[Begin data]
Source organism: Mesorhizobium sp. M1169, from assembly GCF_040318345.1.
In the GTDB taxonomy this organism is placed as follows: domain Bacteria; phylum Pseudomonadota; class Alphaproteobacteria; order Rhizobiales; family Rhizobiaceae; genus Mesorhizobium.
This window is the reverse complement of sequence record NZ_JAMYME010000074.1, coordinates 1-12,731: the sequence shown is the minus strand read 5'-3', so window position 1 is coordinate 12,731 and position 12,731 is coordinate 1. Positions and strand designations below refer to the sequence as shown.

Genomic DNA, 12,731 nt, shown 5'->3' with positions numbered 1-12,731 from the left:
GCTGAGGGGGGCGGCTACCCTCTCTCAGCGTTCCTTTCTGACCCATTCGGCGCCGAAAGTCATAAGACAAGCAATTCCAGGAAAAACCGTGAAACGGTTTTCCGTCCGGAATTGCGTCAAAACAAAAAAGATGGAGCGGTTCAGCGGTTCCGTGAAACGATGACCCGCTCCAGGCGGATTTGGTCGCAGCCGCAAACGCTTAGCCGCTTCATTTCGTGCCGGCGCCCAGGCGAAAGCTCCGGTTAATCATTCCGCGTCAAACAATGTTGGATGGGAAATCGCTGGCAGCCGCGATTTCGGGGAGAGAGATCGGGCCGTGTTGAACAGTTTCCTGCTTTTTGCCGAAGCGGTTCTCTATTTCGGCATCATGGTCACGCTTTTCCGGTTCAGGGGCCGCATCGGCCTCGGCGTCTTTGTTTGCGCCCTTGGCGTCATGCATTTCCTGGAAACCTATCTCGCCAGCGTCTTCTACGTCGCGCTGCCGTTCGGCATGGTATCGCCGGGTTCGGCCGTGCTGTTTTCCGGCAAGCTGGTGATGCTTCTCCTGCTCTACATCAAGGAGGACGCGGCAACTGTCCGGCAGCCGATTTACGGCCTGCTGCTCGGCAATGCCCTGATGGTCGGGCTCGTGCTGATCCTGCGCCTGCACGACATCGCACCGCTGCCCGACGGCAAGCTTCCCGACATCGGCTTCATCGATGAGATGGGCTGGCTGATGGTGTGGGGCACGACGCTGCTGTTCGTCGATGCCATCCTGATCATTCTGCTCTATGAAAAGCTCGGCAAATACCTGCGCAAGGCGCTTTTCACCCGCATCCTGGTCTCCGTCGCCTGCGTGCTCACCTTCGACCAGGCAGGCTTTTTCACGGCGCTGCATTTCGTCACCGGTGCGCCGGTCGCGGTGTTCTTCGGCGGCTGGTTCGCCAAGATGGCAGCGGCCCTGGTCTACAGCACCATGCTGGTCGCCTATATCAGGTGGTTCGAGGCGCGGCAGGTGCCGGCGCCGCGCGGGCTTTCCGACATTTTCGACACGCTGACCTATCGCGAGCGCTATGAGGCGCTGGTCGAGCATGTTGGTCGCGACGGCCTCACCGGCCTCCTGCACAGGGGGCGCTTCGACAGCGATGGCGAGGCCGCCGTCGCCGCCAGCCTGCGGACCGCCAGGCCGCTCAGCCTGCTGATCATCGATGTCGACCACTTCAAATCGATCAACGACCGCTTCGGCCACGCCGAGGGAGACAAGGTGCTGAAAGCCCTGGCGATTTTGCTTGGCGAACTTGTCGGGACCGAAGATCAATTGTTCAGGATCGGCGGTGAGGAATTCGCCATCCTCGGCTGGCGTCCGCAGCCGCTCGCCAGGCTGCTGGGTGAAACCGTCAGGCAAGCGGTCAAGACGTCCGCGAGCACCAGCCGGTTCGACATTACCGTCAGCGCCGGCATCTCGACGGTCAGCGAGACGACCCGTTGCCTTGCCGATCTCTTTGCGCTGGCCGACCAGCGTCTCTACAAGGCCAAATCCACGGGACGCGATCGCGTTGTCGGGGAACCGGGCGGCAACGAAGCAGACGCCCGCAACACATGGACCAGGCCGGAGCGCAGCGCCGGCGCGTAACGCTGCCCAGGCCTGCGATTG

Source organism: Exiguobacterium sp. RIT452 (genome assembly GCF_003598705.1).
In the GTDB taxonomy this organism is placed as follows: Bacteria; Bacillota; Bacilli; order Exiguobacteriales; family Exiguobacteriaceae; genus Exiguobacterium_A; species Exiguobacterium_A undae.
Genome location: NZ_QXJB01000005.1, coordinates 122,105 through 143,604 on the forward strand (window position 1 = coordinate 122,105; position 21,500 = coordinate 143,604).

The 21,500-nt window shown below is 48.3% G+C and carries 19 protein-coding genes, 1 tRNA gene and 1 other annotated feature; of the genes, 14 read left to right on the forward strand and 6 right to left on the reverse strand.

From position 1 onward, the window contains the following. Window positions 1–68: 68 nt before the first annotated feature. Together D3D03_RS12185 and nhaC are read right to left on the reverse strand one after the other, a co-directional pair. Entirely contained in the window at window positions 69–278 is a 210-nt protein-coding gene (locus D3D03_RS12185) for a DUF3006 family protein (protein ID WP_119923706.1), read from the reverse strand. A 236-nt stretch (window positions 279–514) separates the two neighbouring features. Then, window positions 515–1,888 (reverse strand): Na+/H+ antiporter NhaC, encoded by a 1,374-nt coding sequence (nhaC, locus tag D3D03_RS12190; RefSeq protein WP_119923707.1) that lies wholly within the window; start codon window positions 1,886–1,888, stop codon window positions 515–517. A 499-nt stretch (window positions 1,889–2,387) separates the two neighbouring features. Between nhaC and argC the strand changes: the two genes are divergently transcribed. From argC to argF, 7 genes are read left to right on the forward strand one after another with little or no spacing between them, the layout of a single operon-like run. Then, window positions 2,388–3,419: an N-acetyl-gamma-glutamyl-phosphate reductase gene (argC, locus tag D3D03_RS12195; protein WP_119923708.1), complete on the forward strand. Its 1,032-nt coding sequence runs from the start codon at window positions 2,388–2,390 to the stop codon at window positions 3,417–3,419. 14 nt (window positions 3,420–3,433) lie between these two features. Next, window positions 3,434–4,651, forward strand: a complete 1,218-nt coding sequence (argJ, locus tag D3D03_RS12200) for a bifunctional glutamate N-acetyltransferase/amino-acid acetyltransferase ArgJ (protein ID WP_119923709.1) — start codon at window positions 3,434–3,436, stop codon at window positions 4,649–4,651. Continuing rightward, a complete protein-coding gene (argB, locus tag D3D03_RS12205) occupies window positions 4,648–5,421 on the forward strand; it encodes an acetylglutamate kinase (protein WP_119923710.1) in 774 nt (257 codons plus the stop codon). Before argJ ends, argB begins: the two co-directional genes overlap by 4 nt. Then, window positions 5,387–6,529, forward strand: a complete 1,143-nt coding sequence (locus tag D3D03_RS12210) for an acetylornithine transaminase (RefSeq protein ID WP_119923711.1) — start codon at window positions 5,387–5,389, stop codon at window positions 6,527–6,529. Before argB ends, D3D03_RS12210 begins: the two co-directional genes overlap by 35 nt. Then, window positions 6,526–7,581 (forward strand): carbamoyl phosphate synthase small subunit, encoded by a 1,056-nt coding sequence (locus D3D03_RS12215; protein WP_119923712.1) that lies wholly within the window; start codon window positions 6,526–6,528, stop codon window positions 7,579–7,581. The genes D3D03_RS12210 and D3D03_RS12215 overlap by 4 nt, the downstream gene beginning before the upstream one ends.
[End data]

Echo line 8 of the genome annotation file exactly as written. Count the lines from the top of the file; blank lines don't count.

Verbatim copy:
Genome location: NZ_QXJB01000005.1, coordinates 122,105 through 143,604 on the forward strand (window position 1 = coordinate 122,105; position 21,500 = coordinate 143,604).